Wake schools leaders release initial guidelines for masks, buses and screening protocol
In a virtual meeting Wednesday of the Wake County Board of Education, nurse Kelly Creech outlined recommendations schools should take in August to protect students and staff members during the pandemic.Posted — Updated
Exceptions are allowed for students and staff who cannot wear a mask for behavioral, religious, mental or physical reasons.
Face coverings will be provided at schools and on school buses for students and staff who don't have one. If a person is issued a reusable mask, it will be their responsibility to wash it and bring it back to school.
All students, staff and visitors should take their temperatures before coming to school. Anyone with a temperature of 100.4 degrees or higher must stay home.
Screening will also be performed on-site at schools each day. A staff member, wearing a mask and gloves, will take temperatures, washing or sanitizing their hands frequently. People waiting to have their temperature taken will stand 6 feet apart.
Any staff member with a fever of 100.4 or higher will be sent home. Students with fevers will be escorted to a waiting area, where a staff member will stay with them until parents or guardians can pick them up.
The school will notify Wake County Public Health of any staff or students who do not pass the screening, and they will notify the NCDHHS.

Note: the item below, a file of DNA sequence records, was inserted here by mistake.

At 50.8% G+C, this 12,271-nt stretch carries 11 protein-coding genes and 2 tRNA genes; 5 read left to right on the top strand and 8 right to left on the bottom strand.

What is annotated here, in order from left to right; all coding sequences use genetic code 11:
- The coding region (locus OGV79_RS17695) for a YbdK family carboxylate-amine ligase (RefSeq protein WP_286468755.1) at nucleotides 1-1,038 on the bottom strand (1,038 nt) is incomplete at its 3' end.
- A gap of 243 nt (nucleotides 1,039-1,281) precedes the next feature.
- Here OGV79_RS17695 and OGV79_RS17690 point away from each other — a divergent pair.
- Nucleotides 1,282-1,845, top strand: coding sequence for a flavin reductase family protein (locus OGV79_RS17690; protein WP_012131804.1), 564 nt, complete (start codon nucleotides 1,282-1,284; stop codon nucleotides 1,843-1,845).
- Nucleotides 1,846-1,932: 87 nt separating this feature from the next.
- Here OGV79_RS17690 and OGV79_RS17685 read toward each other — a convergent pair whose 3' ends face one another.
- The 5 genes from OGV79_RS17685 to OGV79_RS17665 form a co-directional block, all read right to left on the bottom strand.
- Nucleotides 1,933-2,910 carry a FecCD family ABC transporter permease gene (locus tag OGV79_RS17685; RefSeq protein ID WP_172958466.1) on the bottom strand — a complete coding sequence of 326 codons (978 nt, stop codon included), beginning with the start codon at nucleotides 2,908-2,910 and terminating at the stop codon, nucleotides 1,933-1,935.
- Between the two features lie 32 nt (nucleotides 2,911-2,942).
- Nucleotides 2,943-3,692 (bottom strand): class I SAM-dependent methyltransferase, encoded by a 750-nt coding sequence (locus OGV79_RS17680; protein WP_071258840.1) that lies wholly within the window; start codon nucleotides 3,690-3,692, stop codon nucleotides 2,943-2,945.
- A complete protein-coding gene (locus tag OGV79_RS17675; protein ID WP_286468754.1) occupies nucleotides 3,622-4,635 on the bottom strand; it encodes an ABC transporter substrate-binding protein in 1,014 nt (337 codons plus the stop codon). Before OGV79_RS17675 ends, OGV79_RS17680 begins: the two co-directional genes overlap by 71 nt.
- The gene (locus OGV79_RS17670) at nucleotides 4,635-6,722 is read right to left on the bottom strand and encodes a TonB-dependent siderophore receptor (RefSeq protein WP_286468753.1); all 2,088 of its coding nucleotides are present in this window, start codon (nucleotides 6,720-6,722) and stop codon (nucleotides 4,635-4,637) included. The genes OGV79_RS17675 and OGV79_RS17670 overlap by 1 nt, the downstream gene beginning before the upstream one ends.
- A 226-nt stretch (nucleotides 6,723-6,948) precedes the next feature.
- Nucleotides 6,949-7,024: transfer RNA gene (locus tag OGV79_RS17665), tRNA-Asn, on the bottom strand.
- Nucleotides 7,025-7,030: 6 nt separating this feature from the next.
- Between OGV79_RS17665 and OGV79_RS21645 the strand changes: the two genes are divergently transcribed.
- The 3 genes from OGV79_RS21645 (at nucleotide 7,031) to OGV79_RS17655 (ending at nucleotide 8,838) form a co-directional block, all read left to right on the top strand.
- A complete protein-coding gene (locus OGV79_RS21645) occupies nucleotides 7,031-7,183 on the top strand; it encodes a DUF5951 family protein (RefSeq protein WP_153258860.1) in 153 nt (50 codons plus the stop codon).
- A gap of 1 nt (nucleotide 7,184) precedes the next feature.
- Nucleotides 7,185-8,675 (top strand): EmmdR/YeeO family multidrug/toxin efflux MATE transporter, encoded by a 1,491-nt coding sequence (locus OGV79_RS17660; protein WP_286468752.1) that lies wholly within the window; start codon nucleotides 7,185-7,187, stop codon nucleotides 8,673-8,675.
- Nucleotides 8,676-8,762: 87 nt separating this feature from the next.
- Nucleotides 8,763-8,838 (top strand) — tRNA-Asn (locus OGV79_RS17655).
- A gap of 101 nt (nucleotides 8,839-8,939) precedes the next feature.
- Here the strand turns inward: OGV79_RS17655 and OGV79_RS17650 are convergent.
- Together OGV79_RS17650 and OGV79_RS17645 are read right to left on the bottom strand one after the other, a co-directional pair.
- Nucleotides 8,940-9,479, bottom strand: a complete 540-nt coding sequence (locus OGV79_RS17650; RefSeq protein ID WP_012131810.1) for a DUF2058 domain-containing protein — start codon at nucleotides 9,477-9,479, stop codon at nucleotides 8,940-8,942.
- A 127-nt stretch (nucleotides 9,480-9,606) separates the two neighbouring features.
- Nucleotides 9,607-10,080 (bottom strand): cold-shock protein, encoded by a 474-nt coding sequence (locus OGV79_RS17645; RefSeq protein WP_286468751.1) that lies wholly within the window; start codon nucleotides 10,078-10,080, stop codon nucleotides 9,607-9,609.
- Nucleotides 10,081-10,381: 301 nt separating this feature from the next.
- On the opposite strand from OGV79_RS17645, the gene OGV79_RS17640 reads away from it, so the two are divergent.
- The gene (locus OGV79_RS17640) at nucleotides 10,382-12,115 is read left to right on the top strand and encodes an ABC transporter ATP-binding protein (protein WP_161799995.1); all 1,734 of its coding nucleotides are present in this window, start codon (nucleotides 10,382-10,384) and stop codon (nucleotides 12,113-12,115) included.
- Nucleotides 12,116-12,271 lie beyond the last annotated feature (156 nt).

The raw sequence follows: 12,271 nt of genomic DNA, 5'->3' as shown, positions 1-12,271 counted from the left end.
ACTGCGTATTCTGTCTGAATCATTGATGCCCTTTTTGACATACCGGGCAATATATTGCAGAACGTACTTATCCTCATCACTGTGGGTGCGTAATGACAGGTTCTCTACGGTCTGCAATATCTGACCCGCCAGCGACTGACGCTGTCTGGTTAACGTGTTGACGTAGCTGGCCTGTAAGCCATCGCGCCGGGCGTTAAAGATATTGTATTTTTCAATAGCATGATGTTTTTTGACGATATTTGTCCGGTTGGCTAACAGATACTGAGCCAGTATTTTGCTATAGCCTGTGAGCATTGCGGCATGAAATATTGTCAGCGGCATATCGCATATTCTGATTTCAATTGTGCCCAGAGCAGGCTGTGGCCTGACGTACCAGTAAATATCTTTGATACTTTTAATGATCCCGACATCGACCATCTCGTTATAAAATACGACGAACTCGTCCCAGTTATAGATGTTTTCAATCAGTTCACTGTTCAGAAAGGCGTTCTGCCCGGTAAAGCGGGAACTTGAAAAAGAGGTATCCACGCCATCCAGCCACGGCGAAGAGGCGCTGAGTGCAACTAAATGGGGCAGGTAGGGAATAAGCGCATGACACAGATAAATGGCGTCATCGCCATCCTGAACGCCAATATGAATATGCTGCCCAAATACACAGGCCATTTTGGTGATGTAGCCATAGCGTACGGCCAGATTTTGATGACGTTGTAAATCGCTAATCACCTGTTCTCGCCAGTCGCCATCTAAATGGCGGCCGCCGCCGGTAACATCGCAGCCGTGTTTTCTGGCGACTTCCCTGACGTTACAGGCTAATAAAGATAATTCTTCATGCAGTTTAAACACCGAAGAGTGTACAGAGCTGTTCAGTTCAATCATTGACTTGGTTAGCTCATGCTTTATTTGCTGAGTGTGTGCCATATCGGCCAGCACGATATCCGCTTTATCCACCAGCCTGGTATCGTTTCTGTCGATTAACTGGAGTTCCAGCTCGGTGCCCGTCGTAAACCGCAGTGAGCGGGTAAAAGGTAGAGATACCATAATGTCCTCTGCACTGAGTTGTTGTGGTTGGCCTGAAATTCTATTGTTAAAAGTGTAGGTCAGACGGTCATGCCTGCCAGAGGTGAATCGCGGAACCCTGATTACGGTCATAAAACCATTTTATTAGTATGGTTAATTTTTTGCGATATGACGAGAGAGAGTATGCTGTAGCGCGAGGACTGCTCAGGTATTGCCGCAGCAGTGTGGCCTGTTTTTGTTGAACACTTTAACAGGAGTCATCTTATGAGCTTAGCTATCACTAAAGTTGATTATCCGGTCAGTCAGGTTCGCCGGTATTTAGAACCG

Parents and older students will be asked to fill out a daily questionnaire, called a "attestation checklist," and bring it with them to the bus stop. If a student does not have the form, the bus driver will take the time to ask them those questions. Temperatures will not be taken on the bus.
If a bus rider does not pass the screening, he or she will not be allowed on the bus. The bus driver will not leave the student alone, but will park in a safe spot where they can keep the student in their field of vision until parents can pick them up.
The student's parents or guardians will be called, and the transportation supervisor will be notified of the bus delay.
Individuals should not drink from water fountains. If a student is thirsty and does not have a water bottle, they can ask a staff member for a cup and use it to get water from the fountain.
There will be regular opportunities for students to wash or sanitize their hands. Sanitizer stations will be placed at building entrances and exits, in classrooms and outside the cafeteria.
Social distancing markings will be on floors and walls in hallways, stairways, offices, bathrooms and outside the building.
Staff will monitor hallways and bathrooms to enforce social distancing.
Classroom furniture will be spaced apart, and students can only gather in groups if there is room for social distancing
There will be limited use of classroom materials, and materials will be sanitized between each use. Soft materials, like stuffed toys or clay, should not be used.
Students do not need to change clothes for gym and will be allowed to participate as long as they are in safe clothing and shoes.